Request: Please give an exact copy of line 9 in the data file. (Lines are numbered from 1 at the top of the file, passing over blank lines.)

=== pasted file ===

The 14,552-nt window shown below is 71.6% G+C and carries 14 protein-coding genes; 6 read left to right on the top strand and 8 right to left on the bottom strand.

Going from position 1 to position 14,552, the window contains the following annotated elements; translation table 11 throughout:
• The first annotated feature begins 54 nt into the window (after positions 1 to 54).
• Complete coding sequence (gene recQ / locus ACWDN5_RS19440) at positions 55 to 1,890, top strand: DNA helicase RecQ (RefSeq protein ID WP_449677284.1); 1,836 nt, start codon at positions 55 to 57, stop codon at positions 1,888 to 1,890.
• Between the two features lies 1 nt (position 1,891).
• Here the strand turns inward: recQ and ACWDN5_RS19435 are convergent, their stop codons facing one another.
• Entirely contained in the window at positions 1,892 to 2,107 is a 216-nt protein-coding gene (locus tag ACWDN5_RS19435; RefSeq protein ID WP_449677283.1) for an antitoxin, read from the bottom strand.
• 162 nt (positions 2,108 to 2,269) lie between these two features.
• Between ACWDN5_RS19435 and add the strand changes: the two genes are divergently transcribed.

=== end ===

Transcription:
• Between ACWDN5_RS19435 and add the strand changes: the two genes are divergently transcribed.